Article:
Pickens' Plan: Use Wind for Gas, Gas for Oil

Use the right energy for the right use. That concept lies at the core of a U.S. domestic energy plan unveiled Tuesday by legendary oilman T. Boone Pickens.

The United States uses close to $700 billion in foreign energy supplies, primarily oil, Pickens pointed out on CNBC's "Squawk Box." It will be impossible for one energy source to totally replace that supply, he noted.

But developing wind and solar power could lower the use of natural gas in some instances, he said. The some of that natural gas could be redirected to uses normally reserved for oil, like transportation. That, in turn, could lead to a 38 percent reduction in the use of foreign energy supplies, he concluded. (See Pickens explain the details of his plan in the video).

"That's a pretty good start," he said, adding that it would take about five years to "pretty far down the path" and 10 years to totally accomplish.

And that reduction would be accomplished with energy that doesn't run out, he pointed out.

"It's not like finding an oil field," Pickens said. "You find an oil field, and it's not long before it starts to decline, and then deplete. Then, the oil field's gone. The wind doesn't stop."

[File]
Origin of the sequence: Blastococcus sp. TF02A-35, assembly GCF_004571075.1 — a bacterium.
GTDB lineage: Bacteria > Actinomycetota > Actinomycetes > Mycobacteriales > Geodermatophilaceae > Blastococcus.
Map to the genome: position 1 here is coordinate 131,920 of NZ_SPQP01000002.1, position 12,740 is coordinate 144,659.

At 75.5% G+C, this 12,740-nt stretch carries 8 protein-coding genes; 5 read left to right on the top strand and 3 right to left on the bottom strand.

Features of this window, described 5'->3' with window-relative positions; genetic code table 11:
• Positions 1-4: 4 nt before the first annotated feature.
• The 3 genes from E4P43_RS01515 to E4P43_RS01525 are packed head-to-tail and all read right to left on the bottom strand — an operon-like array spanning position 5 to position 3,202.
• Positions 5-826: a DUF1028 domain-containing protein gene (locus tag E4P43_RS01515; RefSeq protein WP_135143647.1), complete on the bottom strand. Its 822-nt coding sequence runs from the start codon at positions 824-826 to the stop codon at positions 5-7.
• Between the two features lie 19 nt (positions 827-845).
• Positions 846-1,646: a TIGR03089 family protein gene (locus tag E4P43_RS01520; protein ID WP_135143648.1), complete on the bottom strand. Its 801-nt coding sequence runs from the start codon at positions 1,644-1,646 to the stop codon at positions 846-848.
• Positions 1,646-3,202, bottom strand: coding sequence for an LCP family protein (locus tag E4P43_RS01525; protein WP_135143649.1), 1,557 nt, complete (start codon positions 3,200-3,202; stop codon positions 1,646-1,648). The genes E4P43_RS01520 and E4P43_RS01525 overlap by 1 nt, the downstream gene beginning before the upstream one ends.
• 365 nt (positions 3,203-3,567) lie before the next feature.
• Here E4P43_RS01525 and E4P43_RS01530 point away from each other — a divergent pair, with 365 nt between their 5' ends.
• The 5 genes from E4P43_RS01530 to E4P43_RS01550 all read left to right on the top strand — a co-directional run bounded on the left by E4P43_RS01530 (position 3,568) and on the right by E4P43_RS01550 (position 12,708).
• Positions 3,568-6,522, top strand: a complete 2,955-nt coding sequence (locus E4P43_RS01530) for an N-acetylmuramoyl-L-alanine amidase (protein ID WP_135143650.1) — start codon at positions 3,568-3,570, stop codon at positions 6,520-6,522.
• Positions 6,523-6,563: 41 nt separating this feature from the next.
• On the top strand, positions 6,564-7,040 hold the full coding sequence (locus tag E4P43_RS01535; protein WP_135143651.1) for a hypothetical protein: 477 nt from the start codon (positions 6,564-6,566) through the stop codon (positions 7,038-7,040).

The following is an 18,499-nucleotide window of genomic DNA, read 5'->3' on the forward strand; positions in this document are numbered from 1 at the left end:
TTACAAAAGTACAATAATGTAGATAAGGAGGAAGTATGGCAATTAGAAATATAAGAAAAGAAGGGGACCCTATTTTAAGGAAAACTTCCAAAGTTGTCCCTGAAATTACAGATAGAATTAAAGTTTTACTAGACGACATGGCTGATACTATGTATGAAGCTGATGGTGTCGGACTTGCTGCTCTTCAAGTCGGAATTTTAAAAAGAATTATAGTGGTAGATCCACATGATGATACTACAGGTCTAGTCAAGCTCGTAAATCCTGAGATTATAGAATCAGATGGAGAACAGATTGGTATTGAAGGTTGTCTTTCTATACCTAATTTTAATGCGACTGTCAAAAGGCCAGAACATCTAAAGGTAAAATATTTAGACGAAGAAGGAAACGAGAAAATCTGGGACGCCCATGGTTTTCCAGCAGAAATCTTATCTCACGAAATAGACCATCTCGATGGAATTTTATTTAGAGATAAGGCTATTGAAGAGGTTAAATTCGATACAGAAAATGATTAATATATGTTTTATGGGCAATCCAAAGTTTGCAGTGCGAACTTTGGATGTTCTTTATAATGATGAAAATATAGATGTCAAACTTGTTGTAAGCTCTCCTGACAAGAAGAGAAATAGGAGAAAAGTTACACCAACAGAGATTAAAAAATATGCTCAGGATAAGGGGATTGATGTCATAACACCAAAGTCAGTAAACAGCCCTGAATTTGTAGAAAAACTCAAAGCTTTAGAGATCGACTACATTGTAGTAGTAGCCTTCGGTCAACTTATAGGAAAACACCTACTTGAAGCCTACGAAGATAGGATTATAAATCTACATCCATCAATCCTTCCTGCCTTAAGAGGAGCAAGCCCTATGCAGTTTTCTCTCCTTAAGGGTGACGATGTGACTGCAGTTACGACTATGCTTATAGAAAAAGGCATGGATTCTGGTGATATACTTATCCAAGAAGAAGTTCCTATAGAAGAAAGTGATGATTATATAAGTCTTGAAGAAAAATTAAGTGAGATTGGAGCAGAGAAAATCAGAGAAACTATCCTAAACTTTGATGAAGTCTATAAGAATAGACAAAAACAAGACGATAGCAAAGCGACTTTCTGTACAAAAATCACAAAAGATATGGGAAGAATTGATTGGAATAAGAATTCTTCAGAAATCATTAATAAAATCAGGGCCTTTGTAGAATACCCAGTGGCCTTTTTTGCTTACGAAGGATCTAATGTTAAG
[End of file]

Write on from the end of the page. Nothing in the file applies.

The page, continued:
The layout of the United States lends itself to wind and solar development, he said. The central corridor is ripe for wind development, provided the U.S. government makes corridors available to transmit power out. And the southwest is ideal for solar development, he added.

Pickens himself pointed out that he would stand to benefit from such a domestic policy. He is a major investor in wind power projects and natural gas projects. He is in the midst of building a wind power farm capable of generating 1,000 megawatts of power — the first tranche of a $10 billion, 4,000 megawatts plan — and new transmission lines to bring this wind power to energy-hungry Texas cities.

"I expect to make money in whatever I put my money in, but...it's secondary to what I'm trying to accomplish here," Pickens explained. "... Back in, it was 1970, we were importing 24 percent (of our energy needs). By 1991 -- the Gulf war -- we were importing 42 percent, and now we're importing almost 70 percent. We are very close to a disaster for the country."

Pickens indicated he will spend upwards of $10 million to promote his plan and make it a topic of the ongoing presidential campaign.

"I'm 80, and I've had almost 60 years experience in this business...I think I have a story to tell, and the story is that the country's in trouble," Pickens said.